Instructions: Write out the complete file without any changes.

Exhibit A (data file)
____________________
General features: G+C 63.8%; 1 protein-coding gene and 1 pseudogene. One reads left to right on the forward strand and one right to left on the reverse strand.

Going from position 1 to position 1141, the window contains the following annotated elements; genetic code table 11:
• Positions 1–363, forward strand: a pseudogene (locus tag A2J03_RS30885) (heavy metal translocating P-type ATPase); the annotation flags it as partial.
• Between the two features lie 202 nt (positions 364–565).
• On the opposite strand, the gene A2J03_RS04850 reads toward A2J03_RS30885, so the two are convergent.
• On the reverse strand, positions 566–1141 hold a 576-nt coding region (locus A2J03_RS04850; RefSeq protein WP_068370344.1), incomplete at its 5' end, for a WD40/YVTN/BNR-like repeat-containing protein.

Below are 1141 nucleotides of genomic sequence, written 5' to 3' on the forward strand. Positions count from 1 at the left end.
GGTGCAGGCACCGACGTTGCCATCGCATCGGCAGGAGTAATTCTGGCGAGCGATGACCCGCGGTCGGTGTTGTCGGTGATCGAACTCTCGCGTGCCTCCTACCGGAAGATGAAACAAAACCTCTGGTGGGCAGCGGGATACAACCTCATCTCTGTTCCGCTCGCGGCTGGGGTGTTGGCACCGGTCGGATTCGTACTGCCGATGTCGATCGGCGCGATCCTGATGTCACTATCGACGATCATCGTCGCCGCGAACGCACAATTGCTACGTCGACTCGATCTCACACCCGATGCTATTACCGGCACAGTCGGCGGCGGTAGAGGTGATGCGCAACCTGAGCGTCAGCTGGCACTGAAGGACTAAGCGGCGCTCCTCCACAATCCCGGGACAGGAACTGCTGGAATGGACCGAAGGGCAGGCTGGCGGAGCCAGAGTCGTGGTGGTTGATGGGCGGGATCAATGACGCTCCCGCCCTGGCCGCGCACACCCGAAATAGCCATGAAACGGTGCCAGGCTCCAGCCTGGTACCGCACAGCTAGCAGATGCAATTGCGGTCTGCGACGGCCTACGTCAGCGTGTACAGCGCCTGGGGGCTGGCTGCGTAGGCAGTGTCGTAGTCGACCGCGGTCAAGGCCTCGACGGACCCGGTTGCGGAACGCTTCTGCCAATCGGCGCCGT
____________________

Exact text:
General features: G+C 63.8%; 1 protein-coding gene and 1 pseudogene. One reads left to right on the forward strand and one right to left on the reverse strand.

Going from position 1 to position 1141, the window contains the following annotated elements; genetic code table 11:
• Positions 1–363, forward strand: a pseudogene (locus tag A2J03_RS30885) (heavy metal translocating P-type ATPase); the annotation flags it as partial.
• Between the two features lie 202 nt (positions 364–565).
• On the opposite strand, the gene A2J03_RS04850 reads toward A2J03_RS30885, so the two are convergent.
• On the reverse strand, positions 566–1141 hold a 576-nt coding region (locus A2J03_RS04850; RefSeq protein WP_068370344.1), incomplete at its 5' end, for a WD40/YVTN/BNR-like repeat-containing protein.

Below are 1141 nucleotides of genomic sequence, written 5' to 3' on the forward strand. Positions count from 1 at the left end.
GGTGCAGGCACCGACGTTGCCATCGCATCGGCAGGAGTAATTCTGGCGAGCGATGACCCGCGGTCGGTGTTGTCGGTGATCGAACTCTCGCGTGCCTCCTACCGGAAGATGAAACAAAACCTCTGGTGGGCAGCGGGATACAACCTCATCTCTGTTCCGCTCGCGGCTGGGGTGTTGGCACCGGTCGGATTCGTACTGCCGATGTCGATCGGCGCGATCCTGATGTCACTATCGACGATCATCGTCGCCGCGAACGCACAATTGCTACGTCGACTCGATCTCACACCCGATGCTATTACCGGCACAGTCGGCGGCGGTAGAGGTGATGCGCAACCTGAGCGTCAGCTGGCACTGAAGGACTAAGCGGCGCTCCTCCACAATCCCGGGACAGGAACTGCTGGAATGGACCGAAGGGCAGGCTGGCGGAGCCAGAGTCGTGGTGGTTGATGGGCGGGATCAATGACGCTCCCGCCCTGGCCGCGCACACCCGAAATAGCCATGAAACGGTGCCAGGCTCCAGCCTGGTACCGCACAGCTAGCAGATGCAATTGCGGTCTGCGACGGCCTACGTCAGCGTGTACAGCGCCTGGGGGCTGGCTGCGTAGGCAGTGTCGTAGTCGACCGCGGTCAAGGCCTCGACGGACCCGGTTGCGGAACGCTTCTGCCAATCGGCGCCGT